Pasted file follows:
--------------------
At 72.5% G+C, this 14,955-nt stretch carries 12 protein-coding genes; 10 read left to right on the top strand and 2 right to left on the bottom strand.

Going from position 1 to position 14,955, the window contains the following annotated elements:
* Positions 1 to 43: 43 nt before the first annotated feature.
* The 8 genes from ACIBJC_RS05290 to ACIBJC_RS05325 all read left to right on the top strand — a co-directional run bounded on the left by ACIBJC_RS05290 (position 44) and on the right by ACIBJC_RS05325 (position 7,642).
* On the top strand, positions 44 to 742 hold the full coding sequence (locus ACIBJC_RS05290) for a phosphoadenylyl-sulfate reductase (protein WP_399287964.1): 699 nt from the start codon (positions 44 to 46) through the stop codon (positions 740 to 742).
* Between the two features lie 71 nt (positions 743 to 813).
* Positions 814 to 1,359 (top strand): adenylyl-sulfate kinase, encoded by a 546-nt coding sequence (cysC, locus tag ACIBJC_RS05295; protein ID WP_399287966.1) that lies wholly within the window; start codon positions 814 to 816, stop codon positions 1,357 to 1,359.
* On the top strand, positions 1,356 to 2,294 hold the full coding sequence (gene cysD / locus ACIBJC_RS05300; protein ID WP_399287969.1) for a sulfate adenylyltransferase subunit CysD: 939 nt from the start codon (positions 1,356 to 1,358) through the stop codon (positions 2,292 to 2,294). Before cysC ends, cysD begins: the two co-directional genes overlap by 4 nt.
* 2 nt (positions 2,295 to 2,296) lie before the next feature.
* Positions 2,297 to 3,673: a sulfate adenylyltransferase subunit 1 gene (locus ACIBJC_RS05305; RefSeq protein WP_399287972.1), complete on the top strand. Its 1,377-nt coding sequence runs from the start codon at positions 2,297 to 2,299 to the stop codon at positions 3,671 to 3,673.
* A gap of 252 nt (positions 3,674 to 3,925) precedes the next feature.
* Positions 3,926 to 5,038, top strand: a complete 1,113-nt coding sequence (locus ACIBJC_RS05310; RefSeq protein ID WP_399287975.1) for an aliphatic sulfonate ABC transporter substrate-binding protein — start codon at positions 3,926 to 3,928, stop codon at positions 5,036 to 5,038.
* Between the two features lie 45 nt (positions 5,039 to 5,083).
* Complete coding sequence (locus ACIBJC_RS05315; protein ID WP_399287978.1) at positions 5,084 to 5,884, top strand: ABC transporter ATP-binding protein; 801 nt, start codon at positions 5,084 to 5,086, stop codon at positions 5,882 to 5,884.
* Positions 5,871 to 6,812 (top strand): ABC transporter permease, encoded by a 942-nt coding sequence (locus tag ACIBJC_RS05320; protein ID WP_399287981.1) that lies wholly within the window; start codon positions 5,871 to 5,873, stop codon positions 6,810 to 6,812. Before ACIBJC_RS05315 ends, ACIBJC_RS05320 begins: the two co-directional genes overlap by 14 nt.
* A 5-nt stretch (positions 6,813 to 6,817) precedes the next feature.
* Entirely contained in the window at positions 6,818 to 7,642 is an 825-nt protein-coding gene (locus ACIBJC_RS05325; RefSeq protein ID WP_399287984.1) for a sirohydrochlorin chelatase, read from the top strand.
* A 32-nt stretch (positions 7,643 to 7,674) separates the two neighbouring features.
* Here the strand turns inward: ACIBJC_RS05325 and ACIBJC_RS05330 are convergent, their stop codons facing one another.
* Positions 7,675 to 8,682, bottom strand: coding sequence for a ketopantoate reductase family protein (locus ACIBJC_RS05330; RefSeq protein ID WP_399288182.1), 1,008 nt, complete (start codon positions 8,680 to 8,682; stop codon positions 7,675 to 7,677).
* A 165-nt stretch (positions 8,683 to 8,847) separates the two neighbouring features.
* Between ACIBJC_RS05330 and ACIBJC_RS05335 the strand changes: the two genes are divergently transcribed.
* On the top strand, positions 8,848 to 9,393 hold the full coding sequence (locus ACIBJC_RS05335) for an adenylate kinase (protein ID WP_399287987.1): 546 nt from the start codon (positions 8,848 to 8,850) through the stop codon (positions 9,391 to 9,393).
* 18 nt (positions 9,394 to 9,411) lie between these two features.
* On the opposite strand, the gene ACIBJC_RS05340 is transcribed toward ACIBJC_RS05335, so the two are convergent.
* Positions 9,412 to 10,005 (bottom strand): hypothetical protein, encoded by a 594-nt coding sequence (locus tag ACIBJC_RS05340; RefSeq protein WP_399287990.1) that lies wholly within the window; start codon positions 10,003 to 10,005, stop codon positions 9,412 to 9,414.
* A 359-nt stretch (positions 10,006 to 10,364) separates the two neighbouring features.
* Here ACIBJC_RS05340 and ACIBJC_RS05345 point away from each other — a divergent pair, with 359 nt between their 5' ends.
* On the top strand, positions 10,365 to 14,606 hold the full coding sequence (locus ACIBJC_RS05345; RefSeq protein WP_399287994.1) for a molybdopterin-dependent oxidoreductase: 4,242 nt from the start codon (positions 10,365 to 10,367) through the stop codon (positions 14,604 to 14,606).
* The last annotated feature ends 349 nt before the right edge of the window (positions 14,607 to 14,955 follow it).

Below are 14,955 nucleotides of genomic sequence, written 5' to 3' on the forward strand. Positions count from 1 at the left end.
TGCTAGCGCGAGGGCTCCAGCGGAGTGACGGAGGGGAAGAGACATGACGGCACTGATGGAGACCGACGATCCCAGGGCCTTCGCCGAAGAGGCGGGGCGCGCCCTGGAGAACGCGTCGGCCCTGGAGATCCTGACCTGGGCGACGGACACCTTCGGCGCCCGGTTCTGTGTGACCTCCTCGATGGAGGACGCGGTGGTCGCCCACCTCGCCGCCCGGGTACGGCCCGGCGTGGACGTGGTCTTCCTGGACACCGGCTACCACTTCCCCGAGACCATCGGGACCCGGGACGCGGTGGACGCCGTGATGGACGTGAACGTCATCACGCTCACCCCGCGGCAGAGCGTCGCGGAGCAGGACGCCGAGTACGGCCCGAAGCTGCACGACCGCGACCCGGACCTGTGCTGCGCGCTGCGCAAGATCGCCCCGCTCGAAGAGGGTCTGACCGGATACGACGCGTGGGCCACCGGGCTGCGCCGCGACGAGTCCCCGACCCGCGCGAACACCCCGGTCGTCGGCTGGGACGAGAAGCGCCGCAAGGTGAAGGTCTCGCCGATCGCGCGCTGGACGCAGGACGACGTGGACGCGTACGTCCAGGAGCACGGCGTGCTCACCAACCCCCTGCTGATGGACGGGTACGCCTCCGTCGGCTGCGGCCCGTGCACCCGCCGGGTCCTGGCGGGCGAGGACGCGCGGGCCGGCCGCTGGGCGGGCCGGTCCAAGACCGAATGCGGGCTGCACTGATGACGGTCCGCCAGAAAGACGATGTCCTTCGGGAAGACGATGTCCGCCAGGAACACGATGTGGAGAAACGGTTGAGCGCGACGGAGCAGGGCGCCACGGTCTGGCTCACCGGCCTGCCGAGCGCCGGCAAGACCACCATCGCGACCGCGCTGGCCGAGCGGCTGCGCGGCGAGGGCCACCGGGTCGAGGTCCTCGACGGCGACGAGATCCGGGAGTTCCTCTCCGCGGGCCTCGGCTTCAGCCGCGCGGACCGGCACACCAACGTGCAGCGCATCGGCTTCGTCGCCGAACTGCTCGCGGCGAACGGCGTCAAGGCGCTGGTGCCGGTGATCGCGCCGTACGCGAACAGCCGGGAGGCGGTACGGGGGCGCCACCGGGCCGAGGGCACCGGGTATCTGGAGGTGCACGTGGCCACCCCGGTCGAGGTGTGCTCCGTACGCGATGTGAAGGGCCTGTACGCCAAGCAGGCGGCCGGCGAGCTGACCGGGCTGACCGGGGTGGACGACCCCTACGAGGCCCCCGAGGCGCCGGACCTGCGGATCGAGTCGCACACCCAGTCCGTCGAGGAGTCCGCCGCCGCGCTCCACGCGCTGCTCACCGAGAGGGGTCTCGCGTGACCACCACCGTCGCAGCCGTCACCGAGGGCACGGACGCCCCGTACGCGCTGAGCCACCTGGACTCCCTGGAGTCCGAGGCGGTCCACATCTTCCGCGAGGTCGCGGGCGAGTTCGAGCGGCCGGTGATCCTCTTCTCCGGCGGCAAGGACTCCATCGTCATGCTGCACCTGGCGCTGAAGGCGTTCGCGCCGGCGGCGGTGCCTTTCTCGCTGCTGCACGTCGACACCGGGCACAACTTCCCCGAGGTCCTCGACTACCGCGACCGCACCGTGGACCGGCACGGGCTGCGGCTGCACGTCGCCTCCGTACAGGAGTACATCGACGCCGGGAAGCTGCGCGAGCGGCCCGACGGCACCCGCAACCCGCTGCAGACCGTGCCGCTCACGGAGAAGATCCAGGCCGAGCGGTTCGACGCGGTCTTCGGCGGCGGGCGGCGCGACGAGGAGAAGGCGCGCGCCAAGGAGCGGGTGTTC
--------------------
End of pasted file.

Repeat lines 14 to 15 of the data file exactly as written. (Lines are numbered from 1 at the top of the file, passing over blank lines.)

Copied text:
* Complete coding sequence (locus ACIBJC_RS05315; protein ID WP_399287978.1) at positions 5,084 to 5,884, top strand: ABC transporter ATP-binding protein; 801 nt, start codon at positions 5,084 to 5,086, stop codon at positions 5,882 to 5,884.
* Positions 5,871 to 6,812 (top strand): ABC transporter permease, encoded by a 942-nt coding sequence (locus tag ACIBJC_RS05320; protein ID WP_399287981.1) that lies wholly within the window; start codon positions 5,871 to 5,873, stop codon positions 6,810 to 6,812. Before ACIBJC_RS05315 ends, ACIBJC_RS05320 begins: the two co-directional genes overlap by 14 nt.